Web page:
It's Saturday morning and I'm about to go out for an hour and 45 minute run. As I sit here digesting my breakfast I think about how far I have come in a year. After my broken leg incident in 2005, I could not run for a year and I found it very hard to get back into a consistent training program when I could.
I spent the months of last summer running sporadically and never really improving. I remember getting winded after only a half a mile. My legs felt like I was running through waist deep sand, my ears hurt and my lungs burned. I used to dread my nightly run, and would always think of an excuse to get out of it. No wonder people who don't run hate it so much. Running sucks when you first start out.
I signed up for the series of Tuesday night runs in the fall. For about 12 weeks there is a run every Tuesday at a different spot around Anchorage. You show up, they give you a rough idea of where the course goes and you just run with about 600 people. This is when I started training consistently and improving. It was only 2 days a week, but even that makes a difference.
I knew that if I was going to be a runner again, I would have to run through the winter to hold on to this momentum from the Tuesday Night Races. But I needed more motivation, so in November I signed up for Team in Training. I briefly considered doing a full marathon in May, but quickly convinced myself that a marathon would entail a bit too much winter training. A half marathon, now that was doable.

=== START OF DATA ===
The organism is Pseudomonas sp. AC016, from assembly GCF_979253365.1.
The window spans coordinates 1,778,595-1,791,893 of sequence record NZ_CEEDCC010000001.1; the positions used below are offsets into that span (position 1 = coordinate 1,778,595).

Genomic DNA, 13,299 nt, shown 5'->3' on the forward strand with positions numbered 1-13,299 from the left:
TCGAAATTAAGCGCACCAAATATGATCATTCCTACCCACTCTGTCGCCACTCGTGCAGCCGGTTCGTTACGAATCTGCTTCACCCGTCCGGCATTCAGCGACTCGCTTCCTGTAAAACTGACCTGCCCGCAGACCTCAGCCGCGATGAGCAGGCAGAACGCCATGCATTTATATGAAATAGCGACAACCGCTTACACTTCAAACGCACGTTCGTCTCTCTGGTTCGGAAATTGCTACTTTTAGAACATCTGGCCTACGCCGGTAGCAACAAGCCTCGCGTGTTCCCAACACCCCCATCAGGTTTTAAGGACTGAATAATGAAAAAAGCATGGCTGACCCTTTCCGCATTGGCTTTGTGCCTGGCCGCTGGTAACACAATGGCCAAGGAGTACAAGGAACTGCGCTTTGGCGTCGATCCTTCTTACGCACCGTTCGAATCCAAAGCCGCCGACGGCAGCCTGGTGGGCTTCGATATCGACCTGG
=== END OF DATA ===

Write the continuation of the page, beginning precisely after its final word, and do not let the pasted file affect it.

I also needed to set a long term goal, so I picked one of the hardest mountain races in the area and decided to try to qualify for it. The Crow Pass Crossing follows the old Iditarod trail from Girdwood, over Crow Pass, across Eagle River and down into the town of Eagle River. It's 24 miles. That sounded about right, way over my head. People told me I should probably run a road marathon before I try a mountain marathon, but to be honest running 26.2 around the roads of Anchorage sounds more like torture than fun.
I was Gung Ho winter running in December. I remember thinking I wanted the winter to bring on the harshest, coldest, snowiest conditions for me to train in. I remember running in the mountains in the snow and loving it. I remember running at 8000 feet in Colorado and having to stop to walk every 5 minutes. I remember running in 5 degrees and thinking I can run in colder temperatures than this! Bring it on. Then I remember running in minus 20, my spandex sticking to my legs with frozen sweat, my eyelashes (the only exposed part of my body) almost frozen shut from frost, my leg muscles feeling like hard taffy that you work and work and it never loosens up. And then coming inside thinking never again.
Today it is April and the half marathon is three weeks away. I will probably run 11 miles today and I am looking forward to it. I'm looking forward to the moments when my mind wanders for awhile and I come back to reality and see that two more miles have just passed. Or the moments when I can feel my body working hard, my heart pumping, my lungs expanding and contracting, my leg muscles warming and I know that I could go on like this for a long time. And especially the times in early morning when it is quiet before everyone wakes up, and the sun is coming up over the Chugach, and it is all for me.